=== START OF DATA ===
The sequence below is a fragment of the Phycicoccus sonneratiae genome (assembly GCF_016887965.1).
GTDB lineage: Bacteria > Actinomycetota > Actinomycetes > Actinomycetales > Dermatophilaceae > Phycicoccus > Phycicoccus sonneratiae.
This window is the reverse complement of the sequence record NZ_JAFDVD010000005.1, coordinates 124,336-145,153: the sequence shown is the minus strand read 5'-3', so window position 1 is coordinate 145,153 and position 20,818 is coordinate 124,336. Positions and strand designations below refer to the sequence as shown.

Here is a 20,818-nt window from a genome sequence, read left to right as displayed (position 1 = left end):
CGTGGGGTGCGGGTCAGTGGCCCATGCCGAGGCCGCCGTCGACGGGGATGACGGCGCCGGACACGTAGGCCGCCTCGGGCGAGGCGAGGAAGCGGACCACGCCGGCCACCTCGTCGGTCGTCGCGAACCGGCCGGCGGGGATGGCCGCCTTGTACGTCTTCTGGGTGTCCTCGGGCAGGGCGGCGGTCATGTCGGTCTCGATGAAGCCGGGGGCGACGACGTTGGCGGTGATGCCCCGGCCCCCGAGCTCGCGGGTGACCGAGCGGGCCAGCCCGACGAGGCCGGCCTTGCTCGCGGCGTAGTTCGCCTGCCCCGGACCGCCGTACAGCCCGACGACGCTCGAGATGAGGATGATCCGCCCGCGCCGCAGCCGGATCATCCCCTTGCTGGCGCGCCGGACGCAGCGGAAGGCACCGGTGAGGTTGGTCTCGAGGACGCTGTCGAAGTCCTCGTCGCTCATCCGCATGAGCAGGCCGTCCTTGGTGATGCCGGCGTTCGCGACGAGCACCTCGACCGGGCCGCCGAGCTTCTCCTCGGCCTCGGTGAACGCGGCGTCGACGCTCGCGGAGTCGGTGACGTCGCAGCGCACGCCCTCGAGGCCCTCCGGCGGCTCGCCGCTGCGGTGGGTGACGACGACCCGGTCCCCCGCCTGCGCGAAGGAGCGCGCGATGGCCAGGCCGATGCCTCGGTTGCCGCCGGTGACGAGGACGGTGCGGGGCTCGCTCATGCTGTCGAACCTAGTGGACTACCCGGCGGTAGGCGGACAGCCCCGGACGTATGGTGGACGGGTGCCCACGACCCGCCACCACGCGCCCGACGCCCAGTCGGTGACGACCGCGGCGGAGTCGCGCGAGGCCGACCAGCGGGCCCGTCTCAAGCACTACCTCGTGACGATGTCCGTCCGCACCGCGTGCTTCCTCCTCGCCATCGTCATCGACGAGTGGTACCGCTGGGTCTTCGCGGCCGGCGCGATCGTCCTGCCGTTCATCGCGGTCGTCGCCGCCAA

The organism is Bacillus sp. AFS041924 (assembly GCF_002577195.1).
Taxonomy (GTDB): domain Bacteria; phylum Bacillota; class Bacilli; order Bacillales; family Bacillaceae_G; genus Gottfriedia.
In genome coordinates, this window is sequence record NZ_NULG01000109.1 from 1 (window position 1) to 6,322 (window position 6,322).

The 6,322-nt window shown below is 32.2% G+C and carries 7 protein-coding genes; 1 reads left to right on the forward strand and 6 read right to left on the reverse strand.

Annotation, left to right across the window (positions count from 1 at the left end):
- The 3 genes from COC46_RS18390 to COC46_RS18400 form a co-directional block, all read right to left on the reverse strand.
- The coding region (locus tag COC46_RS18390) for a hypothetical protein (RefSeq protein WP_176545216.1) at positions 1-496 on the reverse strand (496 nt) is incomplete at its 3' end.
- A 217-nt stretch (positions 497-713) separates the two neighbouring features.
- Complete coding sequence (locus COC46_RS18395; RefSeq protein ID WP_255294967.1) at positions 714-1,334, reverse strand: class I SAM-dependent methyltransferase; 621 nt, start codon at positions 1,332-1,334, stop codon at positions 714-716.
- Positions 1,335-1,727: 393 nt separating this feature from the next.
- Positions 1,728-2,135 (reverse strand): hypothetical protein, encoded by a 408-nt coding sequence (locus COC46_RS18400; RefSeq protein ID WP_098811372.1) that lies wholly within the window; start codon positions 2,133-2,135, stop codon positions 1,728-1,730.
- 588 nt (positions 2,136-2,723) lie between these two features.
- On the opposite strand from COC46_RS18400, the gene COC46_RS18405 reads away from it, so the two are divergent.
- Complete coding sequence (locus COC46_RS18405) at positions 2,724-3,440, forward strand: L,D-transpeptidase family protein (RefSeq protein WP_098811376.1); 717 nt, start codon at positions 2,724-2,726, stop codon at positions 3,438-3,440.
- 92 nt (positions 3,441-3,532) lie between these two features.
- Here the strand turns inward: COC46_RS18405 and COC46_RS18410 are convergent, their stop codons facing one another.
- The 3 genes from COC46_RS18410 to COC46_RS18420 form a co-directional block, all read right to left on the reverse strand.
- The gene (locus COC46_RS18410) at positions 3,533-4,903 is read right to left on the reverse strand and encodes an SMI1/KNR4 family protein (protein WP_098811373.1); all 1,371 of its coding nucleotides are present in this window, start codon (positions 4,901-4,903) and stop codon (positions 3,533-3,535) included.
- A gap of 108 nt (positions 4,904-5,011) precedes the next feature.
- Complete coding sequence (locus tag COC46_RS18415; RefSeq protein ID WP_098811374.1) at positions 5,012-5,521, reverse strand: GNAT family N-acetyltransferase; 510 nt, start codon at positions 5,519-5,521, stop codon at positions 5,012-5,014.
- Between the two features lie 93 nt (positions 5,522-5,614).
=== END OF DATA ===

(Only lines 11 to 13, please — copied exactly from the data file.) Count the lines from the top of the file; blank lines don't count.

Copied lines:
- The 3 genes from COC46_RS18390 to COC46_RS18400 form a co-directional block, all read right to left on the reverse strand.
- The coding region (locus tag COC46_RS18390) for a hypothetical protein (RefSeq protein WP_176545216.1) at positions 1-496 on the reverse strand (496 nt) is incomplete at its 3' end.
- A 217-nt stretch (positions 497-713) separates the two neighbouring features.